Malaria in The Gambia: Working together towards elimination

Working hand in hand with the Gambian National Malaria Control Programme (NMCP), MRC Unit The Gambia is at the forefront of research on malaria and on possible interventions for its control. Here, Unit Director Professor Umberto D’Alessandro provides an update on current work and future plans.

Professor Umberto D'Alessandro, Unit Director

Professor Umberto D’Alessandro, Unit Director

The Gambia has been extremely successful in reducing the burden of malaria, thanks to the scale-up of control interventions such as long-lasting insecticidal bed nets.

Some of the first studies on insecticide-treated bed nets were pioneered by The Unit in the late 1980s, and were followed by a study showing that insecticide-treated bed nets could dramatically reduce childhood mortality.

Our close collaboration with the NMCP has meant efficient translation of research findings into control measures. Evaluation following implementation of the national bed net programme by the NMCP in the early 1990s demonstrated that insecticide-treated bed nets resulted in an important reduction of mortality among children below 10 years of age. This result has been important not only for The Gambia but also for many other African countries.

Existing interventions

Coverage of long-lasting insecticidal bed nets is currently very high thanks to the excellent work of the NMCP; this is one of the main reasons for the substantial decrease in childhood mortality and reduced number of malaria patients seen at health facilities over the last 10 years.

Bed net in use

A long-lasting insecticidal bed net in use

Over just two decades (1990-2008), annual under-5 mortality rates declined more than 70% – from 159 down to 45 per 1000 live births – resulting in attainment of Millennium Development Goal 4 seven years in advance of the target year of 2015.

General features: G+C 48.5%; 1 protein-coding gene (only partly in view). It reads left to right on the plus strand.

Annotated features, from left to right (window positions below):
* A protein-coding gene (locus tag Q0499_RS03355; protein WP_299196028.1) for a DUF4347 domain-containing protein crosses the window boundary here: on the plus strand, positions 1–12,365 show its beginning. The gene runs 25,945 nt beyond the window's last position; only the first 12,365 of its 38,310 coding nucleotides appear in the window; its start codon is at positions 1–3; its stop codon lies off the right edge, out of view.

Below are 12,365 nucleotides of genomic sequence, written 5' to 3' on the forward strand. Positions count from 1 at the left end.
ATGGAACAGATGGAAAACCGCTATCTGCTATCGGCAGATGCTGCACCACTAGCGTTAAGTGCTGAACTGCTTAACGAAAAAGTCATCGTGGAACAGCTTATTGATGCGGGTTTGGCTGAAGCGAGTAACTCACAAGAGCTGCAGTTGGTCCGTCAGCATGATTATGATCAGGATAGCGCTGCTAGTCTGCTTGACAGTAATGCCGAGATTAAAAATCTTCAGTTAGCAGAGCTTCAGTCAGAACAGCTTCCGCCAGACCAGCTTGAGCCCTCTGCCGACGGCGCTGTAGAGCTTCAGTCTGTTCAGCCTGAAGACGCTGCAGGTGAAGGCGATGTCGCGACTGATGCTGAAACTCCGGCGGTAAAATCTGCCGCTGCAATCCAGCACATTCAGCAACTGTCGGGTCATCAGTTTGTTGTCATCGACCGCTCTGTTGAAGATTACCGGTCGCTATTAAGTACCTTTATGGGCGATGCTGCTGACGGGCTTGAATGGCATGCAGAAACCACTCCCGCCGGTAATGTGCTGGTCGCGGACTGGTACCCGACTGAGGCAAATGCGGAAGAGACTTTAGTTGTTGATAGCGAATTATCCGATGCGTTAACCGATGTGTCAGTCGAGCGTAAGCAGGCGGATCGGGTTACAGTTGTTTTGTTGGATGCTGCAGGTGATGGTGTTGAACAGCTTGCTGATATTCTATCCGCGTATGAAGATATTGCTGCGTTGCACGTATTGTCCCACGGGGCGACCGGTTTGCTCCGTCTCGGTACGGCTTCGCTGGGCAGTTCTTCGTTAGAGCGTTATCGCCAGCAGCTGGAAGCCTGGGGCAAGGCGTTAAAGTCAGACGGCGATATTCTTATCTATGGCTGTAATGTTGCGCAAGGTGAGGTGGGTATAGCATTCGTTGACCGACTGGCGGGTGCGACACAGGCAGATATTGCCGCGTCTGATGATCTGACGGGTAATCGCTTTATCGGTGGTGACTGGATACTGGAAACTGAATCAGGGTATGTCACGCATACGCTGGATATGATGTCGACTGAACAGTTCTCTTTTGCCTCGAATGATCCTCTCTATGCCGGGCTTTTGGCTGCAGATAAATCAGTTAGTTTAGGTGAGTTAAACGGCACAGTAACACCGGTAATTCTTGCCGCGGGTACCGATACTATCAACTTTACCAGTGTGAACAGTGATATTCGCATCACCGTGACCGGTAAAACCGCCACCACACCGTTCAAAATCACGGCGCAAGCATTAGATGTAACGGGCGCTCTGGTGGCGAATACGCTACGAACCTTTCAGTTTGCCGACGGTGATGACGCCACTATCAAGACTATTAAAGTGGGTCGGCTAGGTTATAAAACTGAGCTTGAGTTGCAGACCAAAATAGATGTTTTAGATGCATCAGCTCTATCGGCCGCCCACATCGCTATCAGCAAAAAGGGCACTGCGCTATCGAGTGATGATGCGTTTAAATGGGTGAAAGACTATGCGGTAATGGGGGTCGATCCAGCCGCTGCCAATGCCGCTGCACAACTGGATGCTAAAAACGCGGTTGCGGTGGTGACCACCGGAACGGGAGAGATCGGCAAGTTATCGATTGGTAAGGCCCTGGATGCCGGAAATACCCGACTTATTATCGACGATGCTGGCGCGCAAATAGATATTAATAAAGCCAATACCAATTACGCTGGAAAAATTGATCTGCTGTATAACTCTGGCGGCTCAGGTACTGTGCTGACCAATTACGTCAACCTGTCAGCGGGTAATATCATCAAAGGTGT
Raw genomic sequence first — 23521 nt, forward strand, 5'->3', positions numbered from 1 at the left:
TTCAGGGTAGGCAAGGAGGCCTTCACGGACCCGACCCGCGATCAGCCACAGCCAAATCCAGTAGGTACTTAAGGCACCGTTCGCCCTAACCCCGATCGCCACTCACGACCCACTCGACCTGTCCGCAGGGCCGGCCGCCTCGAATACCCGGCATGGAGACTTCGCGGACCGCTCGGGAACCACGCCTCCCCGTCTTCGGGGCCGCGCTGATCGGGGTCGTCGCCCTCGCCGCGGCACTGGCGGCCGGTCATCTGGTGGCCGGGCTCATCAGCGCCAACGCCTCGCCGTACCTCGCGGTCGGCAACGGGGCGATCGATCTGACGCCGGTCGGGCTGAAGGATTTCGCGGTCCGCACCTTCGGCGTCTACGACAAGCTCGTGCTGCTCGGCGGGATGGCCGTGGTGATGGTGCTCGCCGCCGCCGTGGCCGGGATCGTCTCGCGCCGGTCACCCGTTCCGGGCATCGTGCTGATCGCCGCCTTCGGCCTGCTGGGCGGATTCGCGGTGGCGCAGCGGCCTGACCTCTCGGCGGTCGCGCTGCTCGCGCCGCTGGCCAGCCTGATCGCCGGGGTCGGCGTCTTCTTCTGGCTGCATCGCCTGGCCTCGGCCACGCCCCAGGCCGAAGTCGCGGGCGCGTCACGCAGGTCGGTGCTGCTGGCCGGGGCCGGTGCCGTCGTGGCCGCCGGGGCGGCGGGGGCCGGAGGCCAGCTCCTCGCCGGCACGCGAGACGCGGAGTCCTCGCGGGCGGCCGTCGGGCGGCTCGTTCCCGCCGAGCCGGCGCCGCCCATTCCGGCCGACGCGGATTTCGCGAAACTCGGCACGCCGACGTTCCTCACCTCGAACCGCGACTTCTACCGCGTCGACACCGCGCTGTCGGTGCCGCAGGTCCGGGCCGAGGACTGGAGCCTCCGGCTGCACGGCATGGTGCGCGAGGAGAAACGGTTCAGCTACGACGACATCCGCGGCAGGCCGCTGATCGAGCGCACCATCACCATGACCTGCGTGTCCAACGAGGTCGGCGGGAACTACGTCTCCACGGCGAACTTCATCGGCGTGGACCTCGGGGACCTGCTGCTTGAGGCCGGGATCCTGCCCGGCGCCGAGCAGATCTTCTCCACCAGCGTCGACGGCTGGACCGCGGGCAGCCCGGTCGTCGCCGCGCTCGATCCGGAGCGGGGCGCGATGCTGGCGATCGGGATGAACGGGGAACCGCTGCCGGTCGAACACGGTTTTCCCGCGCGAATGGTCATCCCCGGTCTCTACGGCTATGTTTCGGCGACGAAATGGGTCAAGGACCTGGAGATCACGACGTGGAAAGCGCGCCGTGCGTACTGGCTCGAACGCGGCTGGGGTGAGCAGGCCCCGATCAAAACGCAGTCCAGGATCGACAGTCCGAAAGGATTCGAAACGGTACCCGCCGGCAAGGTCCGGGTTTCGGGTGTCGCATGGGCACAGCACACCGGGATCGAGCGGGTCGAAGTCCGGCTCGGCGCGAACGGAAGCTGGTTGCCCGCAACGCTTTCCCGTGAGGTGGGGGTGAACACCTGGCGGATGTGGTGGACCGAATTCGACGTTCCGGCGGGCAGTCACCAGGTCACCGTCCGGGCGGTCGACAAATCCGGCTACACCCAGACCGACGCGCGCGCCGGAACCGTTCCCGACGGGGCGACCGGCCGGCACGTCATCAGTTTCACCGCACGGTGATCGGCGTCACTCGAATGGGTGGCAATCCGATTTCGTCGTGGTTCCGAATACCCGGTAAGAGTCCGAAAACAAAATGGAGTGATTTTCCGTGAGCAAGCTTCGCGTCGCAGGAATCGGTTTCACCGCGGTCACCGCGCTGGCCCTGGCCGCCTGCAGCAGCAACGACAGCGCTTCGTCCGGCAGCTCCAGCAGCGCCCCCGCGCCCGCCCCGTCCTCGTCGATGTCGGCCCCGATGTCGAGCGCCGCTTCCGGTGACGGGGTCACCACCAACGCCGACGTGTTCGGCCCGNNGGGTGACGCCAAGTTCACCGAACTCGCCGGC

The Unit was also involved in the evaluation of seasonal malaria chemoprevention, a monthly treatment (amodiaquine and sulfadoxine-pyrimethamine) given during the malaria transmission season to children 3-59 months old. The NMCP started implementing this intervention last year and it is expected to have an additional impact on the malaria burden.

Identifying hidden disease

Despite these successes, malaria transmission is still ongoing, more in the eastern than in the western part of The Gambia; the reasons for this difference are unknown. The major challenge is the hidden human reservoir of infection – individuals infected with malaria but not presenting with the classic symptoms associated with a clinical attack. These individuals are probably maintaining transmission, although we are unsure to what extent.

The scientific community generally believes that it will be extremely difficult to interrupt transmission with the tools and interventions currently available. In addition, the possible emergence and spread of drug and insecticide resistance threatens the current achievements in malaria control.

Stopping transmission

We are currently carrying out several research projects that may provide some of the solutions needed to interrupt malaria transmission. By investigating the dynamics of malaria transmission we hope to increase our understanding and find ways of interrupting transmission.

The main questions we are asking are: Who the carriers of malaria infection? and how are they contributing to the maintenance of transmission? Another of our projects is evaluating a treatment (primaquine) aimed at interrupting the transmission of infection from humans to mosquitoes.

Future focus

We will increasingly invest in studies to find ways of interrupting malaria transmission in order to achieve malaria elimination. Such interventions may be new drugs, vaccines, or approaches such as targeted treatment of high-risk groups in order to decrease, and eliminate, the human reservoir of malaria.

Research is a major contributor to development and in the case of malaria it can help guide control efforts to decrease the malaria burden to extremely low levels and achieve disease elimination.

Here at MRC Unit The Gambia we are committed to research which will contribute to helping the NMCP to eliminate malaria. Researchers and implementers can, and should, work together to achieve this ambitious goal – for the elimination of malaria not only in The Gambia, but throughout the African continent.

Professor Umberto D’Alessandro
Unit Director, MRC Unit The Gambia